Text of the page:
A registration statement relating to these securities has been filed with the SEC but has not yet become effective. These securities may not be sold, nor may offers to buy these securities be accepted, prior to the time the registration statement becomes effective. This press release shall not constitute an offer to sell or the solicitation of an offer to buy nor shall there be any sale of these securities in any state or jurisdiction in which such offer, solicitation, or sale would be unlawful prior to registration or qualification under the securities laws of any such state or jurisdiction.
Here is an article that is positive on QuantumScape stock's current valuation. Summary: Yes the concerns about the share dilution are valid but keep in mind the new stock issuance will be used to "build a larger QS-0 pre-pilot line". Also the value of QS stock already pulled back significantly because of these concerns. QuantumScape “successfully met the technical milestone that was a condition to close for the investment of an additional $100 million by Volkswagen.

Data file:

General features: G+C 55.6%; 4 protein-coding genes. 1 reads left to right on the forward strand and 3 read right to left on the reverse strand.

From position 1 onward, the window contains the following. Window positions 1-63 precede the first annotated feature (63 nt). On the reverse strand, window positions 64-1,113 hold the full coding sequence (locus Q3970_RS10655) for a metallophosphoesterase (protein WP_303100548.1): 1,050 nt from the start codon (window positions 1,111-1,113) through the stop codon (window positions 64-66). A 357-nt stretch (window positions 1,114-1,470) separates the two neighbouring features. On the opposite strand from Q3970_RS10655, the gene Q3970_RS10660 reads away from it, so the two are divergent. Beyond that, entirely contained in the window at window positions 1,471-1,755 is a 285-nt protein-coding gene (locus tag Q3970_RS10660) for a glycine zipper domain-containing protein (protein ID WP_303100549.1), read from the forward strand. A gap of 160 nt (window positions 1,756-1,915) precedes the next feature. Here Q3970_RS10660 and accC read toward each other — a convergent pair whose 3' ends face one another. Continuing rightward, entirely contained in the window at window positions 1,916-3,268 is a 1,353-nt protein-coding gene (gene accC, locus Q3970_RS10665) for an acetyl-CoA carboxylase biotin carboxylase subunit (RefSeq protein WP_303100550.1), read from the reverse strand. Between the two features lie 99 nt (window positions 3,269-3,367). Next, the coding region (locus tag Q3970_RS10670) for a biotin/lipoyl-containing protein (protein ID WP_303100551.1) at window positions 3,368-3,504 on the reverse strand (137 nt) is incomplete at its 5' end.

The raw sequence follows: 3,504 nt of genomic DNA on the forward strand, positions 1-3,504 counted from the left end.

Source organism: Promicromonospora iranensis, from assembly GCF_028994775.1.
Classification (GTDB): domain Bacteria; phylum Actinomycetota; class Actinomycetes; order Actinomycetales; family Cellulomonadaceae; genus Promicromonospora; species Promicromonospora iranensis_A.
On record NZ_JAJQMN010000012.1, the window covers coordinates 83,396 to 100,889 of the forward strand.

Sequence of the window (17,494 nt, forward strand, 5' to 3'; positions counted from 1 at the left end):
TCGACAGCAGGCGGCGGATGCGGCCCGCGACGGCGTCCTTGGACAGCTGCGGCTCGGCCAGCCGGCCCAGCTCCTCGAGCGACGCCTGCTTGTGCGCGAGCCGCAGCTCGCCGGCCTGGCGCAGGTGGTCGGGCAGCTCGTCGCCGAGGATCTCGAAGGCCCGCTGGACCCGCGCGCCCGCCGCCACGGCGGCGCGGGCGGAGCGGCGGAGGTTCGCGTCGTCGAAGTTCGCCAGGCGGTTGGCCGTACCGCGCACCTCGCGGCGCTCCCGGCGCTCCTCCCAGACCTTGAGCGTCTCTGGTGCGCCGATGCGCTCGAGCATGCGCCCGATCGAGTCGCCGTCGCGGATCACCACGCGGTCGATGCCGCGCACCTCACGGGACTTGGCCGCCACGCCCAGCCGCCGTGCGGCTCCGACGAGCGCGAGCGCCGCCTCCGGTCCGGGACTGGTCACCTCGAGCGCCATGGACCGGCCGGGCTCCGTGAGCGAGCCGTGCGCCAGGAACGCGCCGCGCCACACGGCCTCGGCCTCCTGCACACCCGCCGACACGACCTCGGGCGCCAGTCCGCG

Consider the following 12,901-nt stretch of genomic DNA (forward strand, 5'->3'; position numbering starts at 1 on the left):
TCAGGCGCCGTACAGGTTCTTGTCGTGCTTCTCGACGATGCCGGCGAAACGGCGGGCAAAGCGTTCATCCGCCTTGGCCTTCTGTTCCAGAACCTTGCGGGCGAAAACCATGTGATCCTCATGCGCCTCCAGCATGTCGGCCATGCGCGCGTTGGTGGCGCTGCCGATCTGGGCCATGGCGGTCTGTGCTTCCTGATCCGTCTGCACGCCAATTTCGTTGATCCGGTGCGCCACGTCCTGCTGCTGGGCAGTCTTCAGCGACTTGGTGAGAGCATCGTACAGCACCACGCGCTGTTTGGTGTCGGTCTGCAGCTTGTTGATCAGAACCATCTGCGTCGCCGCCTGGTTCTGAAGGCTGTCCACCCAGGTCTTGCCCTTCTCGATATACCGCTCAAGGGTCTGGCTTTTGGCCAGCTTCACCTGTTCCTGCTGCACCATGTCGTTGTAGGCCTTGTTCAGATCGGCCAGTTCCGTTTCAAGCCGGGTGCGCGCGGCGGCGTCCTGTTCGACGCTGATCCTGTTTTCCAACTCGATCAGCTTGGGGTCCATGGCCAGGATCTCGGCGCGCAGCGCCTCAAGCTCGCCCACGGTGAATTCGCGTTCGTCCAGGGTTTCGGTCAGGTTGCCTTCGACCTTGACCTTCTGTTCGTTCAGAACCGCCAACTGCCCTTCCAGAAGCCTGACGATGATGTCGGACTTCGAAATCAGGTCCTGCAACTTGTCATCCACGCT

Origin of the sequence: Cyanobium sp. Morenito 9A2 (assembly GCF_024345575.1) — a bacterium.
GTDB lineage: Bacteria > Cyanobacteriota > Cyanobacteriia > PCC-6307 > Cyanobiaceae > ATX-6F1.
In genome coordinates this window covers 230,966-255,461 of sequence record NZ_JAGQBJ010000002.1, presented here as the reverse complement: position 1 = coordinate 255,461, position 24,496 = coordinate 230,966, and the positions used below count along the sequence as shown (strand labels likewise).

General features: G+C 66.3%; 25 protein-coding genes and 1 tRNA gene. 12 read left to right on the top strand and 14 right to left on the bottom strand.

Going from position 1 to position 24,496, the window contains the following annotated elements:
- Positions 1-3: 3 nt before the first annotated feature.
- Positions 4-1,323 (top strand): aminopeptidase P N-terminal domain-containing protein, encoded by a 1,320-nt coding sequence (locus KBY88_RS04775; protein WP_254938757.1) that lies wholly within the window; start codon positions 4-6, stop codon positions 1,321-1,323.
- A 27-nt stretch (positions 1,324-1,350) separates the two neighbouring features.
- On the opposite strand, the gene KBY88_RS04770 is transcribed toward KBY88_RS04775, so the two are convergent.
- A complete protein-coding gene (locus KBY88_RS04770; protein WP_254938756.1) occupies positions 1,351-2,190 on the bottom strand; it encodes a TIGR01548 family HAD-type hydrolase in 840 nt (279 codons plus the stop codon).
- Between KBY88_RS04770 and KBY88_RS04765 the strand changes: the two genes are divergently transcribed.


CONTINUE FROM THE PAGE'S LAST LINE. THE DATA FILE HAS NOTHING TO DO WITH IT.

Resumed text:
Scorpion Capital is shorting QS. "We are short Quantumscape (QS): A Pump and Dump SPAC Scam By Silicon Valley Celebrities, That Makes Theranos Look Like Amateurs." I am not impressed with their powerpoint presentation and past performance. But they do raise a lot of reasonable doubts.
A Short-Seller Attack on QuantumScape Reveals a Forlorn New Reality for Exotic Batteries themobilist.medium.com
As great as they might be, the best may not be good enough to dislodge trusted lithium-ion